Stop the Presses!
The Perot candidacy will not throw the presidential election into the House of Representatives.
Mr. Perot will win the presidency both in the popular vote and the Electoral College. He will win California, Texas, Ohio, Florida and most of the Midwestern and Southern states. President Bush will become desperate and run the dirtiest campaign of his career, mostly against Mr. Perot. Bill Clinton will run a poor third.
The Republican Party will move farther to the right to maintain its core constituency. It will still be a strong party because its members have money and influence.
After the election, many of the moderate and centrist politicians in the Democratic Party will desert to the new Perot party. The Democratic Party will consist of mostly urban blacks and other disaffected citizens. It will be a weak third party and may eventually disintegrate, unless a strong leader appears who can restore the public's faith in the party and lead it back to its traditional liberal roots. Remember, you heard it here first.
Alfred S. Sharlip
I would like to compliment Sun reporter Patrick Gilbert on his well written and accurate article of June 4 concerning the closing the Buckingham Road bridge. However, I think the headline ("Fallen bridge has neighbors in bitter feud") is misleading.
The two communities of Milford and Villa Nova are really feuding with Baltimore County.
Although Milford residents would prefer the bridge closed to the other option of a two-lane bridge the county has given us, they would accept a one-lane bridge which the majority of Villa Nova residents want.
There has been a one-lane bridge for the last 20 years with only four accidents in four years. (This, when Baltimore County says 2,400 cars use the bridge daily or 3,504,000 cars in four years.) Hardly a reason to say a 22-foot-wide, two-lane bridge would be safer.
The residents of both communities hope County Executive Roger Hayden and the county council will respect the feelings of the majority of people most affected and install a one-lane bridge promptly.
Nannie C. Lawler
I wholeheartedly agree that it is past time to enact a nationwide waiting period for the purchase of handguns.
We have discussed with neighbors the virtue of staying to fight the violence versus the safety of "jumping ship." We listen as helicopters and dogs search for armed robbers on a Sunday night in our "nice, safe" suburban neighborhood. We watch with sorrow the decline of nearby shopping centers and wonder whether it is safe to go out after dark.
We all wish our children could run as freely as we did when we were young but it is a different world. Contrary to what the National Rifle Association would have us believe, it is clearly a different world from the one where "the right to bear arms" was so necessary.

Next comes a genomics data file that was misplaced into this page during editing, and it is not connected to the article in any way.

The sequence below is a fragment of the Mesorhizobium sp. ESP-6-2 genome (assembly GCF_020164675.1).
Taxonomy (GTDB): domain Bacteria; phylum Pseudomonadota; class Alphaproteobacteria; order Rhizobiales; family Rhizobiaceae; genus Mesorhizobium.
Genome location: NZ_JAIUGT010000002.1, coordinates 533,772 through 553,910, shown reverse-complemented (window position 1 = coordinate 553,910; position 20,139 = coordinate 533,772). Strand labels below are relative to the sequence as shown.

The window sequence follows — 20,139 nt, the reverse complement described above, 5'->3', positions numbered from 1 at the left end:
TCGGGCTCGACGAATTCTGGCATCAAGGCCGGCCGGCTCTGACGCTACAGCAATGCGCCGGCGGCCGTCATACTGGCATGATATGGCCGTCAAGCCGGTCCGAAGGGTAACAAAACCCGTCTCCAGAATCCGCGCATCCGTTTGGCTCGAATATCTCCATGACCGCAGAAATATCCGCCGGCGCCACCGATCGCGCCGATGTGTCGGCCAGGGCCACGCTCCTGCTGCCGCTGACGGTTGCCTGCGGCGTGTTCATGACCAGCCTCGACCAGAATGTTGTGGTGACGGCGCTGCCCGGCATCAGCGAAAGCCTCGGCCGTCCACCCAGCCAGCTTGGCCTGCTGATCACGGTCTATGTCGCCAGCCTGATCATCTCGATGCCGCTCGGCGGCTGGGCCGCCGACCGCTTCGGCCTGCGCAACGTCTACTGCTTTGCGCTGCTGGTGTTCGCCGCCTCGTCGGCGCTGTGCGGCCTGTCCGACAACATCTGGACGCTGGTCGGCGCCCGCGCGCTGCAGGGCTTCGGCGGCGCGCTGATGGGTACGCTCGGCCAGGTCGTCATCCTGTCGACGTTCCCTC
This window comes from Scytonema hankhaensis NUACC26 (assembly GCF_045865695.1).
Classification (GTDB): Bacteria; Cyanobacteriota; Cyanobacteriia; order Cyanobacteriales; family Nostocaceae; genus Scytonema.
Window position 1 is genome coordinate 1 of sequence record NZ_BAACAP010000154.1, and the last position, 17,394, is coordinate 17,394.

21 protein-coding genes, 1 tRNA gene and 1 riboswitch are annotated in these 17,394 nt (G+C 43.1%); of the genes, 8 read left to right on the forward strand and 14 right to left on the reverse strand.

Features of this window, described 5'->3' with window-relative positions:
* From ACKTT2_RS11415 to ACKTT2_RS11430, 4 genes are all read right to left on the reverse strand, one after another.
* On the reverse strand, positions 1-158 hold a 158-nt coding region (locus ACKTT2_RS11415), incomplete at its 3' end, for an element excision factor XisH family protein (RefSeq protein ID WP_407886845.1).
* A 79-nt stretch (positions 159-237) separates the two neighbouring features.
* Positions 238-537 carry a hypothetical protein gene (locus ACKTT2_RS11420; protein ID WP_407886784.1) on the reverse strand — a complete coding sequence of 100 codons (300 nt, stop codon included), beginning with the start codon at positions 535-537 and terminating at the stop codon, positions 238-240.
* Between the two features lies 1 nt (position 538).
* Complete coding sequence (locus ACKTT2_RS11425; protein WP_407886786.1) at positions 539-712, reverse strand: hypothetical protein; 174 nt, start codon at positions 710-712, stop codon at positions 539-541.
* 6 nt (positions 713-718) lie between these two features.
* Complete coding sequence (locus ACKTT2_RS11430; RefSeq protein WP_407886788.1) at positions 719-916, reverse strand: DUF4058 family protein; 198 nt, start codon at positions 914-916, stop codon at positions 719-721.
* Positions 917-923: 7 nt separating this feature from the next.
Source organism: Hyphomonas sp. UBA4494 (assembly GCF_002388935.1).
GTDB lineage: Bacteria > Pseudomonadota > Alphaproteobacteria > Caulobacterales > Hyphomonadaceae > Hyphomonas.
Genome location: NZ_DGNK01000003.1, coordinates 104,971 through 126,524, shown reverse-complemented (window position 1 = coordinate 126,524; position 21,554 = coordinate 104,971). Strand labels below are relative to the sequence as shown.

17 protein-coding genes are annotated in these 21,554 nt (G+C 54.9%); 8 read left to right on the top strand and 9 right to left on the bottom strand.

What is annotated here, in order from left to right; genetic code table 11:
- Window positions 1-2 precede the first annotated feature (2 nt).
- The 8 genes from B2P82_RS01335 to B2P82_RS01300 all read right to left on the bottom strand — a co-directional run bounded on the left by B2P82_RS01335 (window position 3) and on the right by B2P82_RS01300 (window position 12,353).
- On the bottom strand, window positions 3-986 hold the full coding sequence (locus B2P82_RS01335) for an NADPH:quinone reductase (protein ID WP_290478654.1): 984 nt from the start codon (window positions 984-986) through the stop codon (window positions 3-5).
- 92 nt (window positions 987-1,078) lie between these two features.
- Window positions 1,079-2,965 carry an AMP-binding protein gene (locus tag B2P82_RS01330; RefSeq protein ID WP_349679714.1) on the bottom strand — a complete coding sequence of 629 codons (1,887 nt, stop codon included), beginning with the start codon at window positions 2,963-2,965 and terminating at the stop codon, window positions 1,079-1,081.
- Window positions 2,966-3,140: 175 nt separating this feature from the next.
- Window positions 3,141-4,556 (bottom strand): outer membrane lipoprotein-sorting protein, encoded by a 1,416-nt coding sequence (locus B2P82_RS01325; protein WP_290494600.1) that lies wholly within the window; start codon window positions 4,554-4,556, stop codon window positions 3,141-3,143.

This wave of violence has reached the point where something drastic must be done before our nation self-destructs.
Truly 'Teed Off'
I was pleased to see that you addressed one of the issues regarding public golf courses in Baltimore County in the June 2 editorial, "Teed Off in Baltimore County."
However, some of the problems faced by Baltimore County golfers were not identified, and I hope you will bring these problems to the public's attention.
Many local golfers must travel as far as Pennsylvania to play because of overcrowding on local courses.
Here in Baltimore County, the competition for tee-off times is keen, not only with county residents, but also with golfers from other jurisdictions. Many residents of Howard County, where there is not one public golf course despite the millions of dollars that county has spent on public parks, can be found queuing up for golf games in Baltimore County.
Baltimore County golfers who play at the Eisenhower golf course in Anne Arundel County must pay $6 a round more than residents of that county. Other public courses in both Maryland and Pennsylvania have similar charges that enhance their revenue.
Perhaps Baltimore County would be wise to impose such a fee and place it in an escrow account toward a fund to build additional 18-hole public golf courses.
Also, I was pleased that your June 2 editorial finally identified the five public golf courses in Baltimore County. Previous articles did not have this information. However, Tom Mitchell's nine-hole course in Reisterstown is really an executive course and is of little interest to serious golfers.
Public golf courses are not only self-supporting but revenue enhancing. They make Baltimore County a more desirable place to live. All the citizens of the county, whether or not they actually
play golf, can benefit from more golf courses.
Walter Boyd's letter (The Sun, June 3) and the editorial "Hayden in the Rough" (Evening Sun, May 28) both are misleading, untrue and are not based on the facts.